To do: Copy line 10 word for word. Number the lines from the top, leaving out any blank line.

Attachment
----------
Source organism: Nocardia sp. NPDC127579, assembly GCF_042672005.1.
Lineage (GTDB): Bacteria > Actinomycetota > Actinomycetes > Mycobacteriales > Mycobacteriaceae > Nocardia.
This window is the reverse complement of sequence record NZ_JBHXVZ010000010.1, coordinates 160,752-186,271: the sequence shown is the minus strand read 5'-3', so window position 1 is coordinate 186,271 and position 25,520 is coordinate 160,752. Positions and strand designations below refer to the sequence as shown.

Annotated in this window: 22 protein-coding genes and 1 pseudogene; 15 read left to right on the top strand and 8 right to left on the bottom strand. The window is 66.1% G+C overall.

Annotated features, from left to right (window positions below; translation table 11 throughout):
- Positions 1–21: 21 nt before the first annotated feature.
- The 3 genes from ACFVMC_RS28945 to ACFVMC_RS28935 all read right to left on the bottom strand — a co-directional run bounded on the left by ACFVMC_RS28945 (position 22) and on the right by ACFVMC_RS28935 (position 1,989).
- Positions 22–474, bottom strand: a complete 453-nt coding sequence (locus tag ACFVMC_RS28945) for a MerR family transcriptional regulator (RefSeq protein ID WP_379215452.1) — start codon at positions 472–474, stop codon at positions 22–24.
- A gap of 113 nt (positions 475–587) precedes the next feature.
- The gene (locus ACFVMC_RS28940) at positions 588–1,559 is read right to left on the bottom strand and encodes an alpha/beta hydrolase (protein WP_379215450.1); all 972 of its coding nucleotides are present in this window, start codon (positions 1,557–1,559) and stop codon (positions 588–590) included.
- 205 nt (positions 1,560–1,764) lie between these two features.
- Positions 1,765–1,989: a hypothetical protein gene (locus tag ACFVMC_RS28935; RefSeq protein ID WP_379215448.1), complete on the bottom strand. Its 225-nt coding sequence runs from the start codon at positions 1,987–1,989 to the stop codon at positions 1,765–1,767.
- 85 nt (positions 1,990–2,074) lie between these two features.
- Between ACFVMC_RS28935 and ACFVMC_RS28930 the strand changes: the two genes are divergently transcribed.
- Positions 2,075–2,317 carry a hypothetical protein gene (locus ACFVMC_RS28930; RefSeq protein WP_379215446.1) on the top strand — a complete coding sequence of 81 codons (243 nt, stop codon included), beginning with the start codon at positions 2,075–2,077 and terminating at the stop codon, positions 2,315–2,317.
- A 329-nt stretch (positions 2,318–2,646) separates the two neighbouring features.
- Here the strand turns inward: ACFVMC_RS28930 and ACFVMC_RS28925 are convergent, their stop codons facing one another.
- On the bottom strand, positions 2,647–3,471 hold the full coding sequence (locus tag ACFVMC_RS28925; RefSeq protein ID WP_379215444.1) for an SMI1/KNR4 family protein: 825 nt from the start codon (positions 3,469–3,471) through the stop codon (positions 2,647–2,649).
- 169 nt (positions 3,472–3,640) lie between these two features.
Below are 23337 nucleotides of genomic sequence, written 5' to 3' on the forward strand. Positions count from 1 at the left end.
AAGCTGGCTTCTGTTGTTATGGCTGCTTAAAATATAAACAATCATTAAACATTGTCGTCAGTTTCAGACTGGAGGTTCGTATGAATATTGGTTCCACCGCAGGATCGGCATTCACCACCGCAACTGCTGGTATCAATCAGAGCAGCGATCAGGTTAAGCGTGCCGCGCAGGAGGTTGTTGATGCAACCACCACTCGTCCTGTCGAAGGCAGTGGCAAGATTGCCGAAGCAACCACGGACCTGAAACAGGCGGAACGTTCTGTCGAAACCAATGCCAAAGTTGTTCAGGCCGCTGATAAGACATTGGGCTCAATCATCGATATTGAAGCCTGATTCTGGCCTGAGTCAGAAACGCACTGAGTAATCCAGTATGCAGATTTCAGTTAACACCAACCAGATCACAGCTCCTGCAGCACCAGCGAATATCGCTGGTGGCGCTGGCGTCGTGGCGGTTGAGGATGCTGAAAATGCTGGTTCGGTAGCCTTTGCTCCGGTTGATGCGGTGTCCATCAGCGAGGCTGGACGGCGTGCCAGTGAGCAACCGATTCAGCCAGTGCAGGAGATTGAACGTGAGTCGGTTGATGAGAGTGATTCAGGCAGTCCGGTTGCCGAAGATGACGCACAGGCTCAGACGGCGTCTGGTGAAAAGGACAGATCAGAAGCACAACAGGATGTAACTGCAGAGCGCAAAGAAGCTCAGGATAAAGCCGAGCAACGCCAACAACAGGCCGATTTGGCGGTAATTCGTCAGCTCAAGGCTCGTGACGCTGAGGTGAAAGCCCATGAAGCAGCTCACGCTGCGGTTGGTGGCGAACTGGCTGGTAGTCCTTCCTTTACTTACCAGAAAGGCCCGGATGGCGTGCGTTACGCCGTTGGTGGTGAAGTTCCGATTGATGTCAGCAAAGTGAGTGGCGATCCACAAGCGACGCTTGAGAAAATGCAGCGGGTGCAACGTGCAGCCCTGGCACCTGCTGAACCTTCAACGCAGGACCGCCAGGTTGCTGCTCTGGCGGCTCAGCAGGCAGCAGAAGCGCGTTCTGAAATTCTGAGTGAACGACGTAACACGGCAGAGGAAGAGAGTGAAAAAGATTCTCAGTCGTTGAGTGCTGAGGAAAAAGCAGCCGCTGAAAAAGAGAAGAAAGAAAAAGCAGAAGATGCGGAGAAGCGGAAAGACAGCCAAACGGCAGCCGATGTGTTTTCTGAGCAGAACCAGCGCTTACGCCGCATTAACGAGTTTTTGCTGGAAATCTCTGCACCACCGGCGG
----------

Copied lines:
- The gene (locus ACFVMC_RS28940) at positions 588–1,559 is read right to left on the bottom strand and encodes an alpha/beta hydrolase (protein WP_379215450.1); all 972 of its coding nucleotides are present in this window, start codon (positions 1,557–1,559) and stop codon (positions 588–590) included.